UPDATE 3-China COSCO says resolved some lease disputes, shipowners hopeful

Fri Aug 26, 2011 11:20am EDT

* COSCO says vessel seizures common in lease disputes

* Says confident of resolving contract disputes

* Only a small number of its 400-plus bulk cargo ships involved

* Greek co DryShips' CFO sees payment settlement with COSCO soon

* Navios Group senior executive also sees quick settlement (Adds Navios Group executive quotes in paragraphs 10-13, Baltic Exchange CEO quotes in paragraphs 15-16)

By Alison Leung and Krishna Das

HONG KONG/BANGALORE, Aug 26 (Reuters) - China COSCO Holdings Co Ltd's president said on Friday the company has resolved lease disputes with shipowners on 18 vessels, and at least two Greece-based shipowners said they hope to reach a settlement soon.

Zhang Liang told a video conference in Hong Kong that COSCO operated more than 400 bulk cargo ships and the contract disputes involved only a small number of vessels.

The country's top shipping conglomerate has sought better terms for lease contracts signed during the peak of the market in 2008, but its decision to halt payments to several shipowners in recent weeks has threatened to taint its reputation in the international shipping community.

"We have the ability to handle the disputes," said Zhang from Beijing.

Zhang did not detail how many leased ships had been seized or were under dispute, saying only that the reasons for the disputes were complicated.

"Through negotiation, consultation and communication, currently (we) have reached contract agreements with several partners involving 18 ships," Zhang said. "This has further strengthened cooperation between COSCO and shipowners and realised a mutually beneficial relationship."

Ziad Nakhleh, Chief Financial Officer of shipowner DryShips Inc , said the settlement on the 18 ships as claimed by COSCO did not involve any of its vessels.

"We are in talks and things are looking good," he told Reuters by telephone from Greece. "We hope to reach a settlement soon."

DryShips -- which had seized a COSCO ship in Singapore a few weeks ago -- is looking at seizing more ships, two Greece-based sources familiar with the matter told Reuters on Wednesday.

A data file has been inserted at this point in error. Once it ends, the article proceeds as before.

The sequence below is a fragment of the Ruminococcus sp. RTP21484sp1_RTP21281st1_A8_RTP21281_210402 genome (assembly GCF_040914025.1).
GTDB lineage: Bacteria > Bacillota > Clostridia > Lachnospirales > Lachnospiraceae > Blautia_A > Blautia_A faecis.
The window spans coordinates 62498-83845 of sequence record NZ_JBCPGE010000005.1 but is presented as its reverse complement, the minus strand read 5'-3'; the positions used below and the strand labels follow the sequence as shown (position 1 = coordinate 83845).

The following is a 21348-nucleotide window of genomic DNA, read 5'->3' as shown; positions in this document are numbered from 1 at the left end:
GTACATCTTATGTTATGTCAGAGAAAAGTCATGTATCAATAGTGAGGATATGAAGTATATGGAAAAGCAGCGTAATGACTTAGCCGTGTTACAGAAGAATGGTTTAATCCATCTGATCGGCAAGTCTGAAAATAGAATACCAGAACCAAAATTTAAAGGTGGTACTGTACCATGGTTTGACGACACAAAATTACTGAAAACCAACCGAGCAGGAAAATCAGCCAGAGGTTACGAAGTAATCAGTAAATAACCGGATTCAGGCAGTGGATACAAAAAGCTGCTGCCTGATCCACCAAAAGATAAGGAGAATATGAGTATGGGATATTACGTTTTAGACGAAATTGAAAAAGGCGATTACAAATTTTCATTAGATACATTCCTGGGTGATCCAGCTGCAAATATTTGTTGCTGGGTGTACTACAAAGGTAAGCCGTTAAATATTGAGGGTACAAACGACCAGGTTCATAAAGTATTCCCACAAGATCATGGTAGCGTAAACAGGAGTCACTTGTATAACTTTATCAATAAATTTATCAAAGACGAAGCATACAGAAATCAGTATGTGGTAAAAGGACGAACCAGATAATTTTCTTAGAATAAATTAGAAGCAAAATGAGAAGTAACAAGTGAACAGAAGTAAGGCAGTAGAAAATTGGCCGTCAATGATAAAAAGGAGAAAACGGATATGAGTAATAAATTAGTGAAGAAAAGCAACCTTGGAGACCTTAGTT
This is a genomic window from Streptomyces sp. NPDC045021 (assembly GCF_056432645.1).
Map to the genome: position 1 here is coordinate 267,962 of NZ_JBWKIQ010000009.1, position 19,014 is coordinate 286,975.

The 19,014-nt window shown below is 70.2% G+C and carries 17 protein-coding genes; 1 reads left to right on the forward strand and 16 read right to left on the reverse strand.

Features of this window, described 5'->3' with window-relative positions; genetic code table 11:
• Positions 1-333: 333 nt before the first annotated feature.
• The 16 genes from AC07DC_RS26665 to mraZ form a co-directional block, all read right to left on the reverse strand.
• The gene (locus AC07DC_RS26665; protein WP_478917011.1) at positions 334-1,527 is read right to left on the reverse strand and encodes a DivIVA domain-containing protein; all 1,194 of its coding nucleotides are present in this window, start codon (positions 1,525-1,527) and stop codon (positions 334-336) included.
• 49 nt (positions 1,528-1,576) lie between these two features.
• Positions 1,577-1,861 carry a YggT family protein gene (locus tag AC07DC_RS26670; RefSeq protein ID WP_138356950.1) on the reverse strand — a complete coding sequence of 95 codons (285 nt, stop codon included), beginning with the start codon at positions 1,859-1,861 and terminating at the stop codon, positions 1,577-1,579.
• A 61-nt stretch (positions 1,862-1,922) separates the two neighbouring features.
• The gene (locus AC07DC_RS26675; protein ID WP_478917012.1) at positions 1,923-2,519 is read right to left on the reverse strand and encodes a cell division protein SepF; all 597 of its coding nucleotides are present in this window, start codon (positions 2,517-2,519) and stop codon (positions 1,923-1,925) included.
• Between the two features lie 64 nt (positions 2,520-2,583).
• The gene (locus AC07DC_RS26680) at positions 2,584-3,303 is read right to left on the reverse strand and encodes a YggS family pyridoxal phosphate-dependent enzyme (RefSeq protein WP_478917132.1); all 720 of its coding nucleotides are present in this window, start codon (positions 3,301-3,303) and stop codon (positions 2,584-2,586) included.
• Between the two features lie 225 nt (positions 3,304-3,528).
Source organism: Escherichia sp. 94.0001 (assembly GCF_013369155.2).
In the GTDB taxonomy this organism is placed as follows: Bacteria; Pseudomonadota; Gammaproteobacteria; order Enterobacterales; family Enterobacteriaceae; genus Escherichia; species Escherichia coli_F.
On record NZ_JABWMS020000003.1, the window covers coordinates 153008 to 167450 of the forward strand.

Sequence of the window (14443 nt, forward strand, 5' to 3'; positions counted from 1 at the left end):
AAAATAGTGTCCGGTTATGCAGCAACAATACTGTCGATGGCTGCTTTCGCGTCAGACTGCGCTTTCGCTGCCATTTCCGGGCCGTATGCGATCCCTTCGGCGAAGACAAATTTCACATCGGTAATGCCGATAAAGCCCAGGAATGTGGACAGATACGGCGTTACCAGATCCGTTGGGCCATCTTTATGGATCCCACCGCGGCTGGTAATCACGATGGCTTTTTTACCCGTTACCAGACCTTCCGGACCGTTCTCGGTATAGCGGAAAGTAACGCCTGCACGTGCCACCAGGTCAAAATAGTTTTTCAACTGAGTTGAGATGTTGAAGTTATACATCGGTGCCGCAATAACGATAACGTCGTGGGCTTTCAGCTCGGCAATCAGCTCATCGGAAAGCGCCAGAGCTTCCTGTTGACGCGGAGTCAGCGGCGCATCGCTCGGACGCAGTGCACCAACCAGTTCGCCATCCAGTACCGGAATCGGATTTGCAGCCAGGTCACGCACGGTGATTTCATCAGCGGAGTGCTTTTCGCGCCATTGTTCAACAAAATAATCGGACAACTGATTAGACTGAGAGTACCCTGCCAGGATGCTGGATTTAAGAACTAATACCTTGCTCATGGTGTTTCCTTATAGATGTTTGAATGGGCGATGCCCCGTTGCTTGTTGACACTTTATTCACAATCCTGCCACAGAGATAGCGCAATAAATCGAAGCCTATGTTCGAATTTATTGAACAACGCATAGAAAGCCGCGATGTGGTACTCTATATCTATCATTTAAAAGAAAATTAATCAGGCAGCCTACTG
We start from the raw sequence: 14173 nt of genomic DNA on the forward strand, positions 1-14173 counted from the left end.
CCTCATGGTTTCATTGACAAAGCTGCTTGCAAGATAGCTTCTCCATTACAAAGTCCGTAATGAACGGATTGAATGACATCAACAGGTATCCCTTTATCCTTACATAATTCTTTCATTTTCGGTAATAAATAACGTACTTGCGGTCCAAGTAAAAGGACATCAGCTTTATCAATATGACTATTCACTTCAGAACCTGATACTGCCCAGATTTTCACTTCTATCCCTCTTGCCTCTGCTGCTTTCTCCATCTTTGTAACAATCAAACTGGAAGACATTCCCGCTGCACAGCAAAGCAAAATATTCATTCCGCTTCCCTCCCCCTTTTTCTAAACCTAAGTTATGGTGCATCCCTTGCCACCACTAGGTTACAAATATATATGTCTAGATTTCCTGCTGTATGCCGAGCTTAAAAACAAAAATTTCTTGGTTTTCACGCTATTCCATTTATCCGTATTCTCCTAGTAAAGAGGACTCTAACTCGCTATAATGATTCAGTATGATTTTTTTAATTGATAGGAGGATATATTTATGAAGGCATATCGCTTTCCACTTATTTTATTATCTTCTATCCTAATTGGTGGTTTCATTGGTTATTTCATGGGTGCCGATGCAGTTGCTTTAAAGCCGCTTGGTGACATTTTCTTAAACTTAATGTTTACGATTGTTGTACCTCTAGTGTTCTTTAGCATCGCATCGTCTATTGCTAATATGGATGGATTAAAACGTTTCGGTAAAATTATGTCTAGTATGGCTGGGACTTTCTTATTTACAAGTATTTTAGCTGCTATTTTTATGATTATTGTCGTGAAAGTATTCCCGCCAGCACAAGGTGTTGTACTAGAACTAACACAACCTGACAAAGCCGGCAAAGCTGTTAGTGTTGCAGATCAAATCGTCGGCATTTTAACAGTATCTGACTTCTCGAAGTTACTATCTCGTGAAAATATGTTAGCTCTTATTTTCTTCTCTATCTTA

George Achniotis, finance head of Navios Maritime Holdings Inc and a director at sister company Navios Maritime Partners LP , said he was confident COSCO would be forced to make the necessary payments as the Navios Group has taken legal steps.

"We are talking to them and I expect we will reach a settlement very soon," Achniotis told Reuters by phone. "They have to pay up. We don't have a deadline, but I am confident that the whole (issue) would be settled very soon."

The Navios Group has four ships chartered to COSCO.

COSCO IMAGE

When asked whether COSCO's image would be dampened by the disputes, Zhang said: "You have to believe our strength, believe our honesty, believe our market principle of mutual benefit."

Jeremy Penn, chief executive of the Baltic Exchange -- which publishes the world's benchmark freight indices -- hoped the matter would be resolved amicably.

"At the moment, it is being limited to COSCO and their counterparties, and COSCO has been concerned about the potential effect on them. It would be good news to see it resolved," he told Reuters on Friday.

COSCO's news conference on Friday came a day after the company posted a bigger-than-expected first-half net loss of 2.76 billion yuan, compared with a 3.41 billion yuan profit a year earlier, as excessive market supply weighed on freight rates.

China COSCO operates the world's largest bulk cargo fleet and is the global No.6 container shipping company. It had 234 self-owned dry bulk vessels and 201 chartered-in dry bulk ships with a combined capacity of 3.79 million dead weight tonnes at the end of June.

China COSCO shares, which have fallen 50 percent so far this year, slipped 1 percent on Friday in line with the Hang Seng Index's 0.86 percent loss. (Additional reporting by Jonathan Saul in LONDON; Editing by Chris Lewis, Saumyadeb Chakrabarty) (If you have a query or comment on this story, send an email to news.feedback.asia@thomsonreuters.com)

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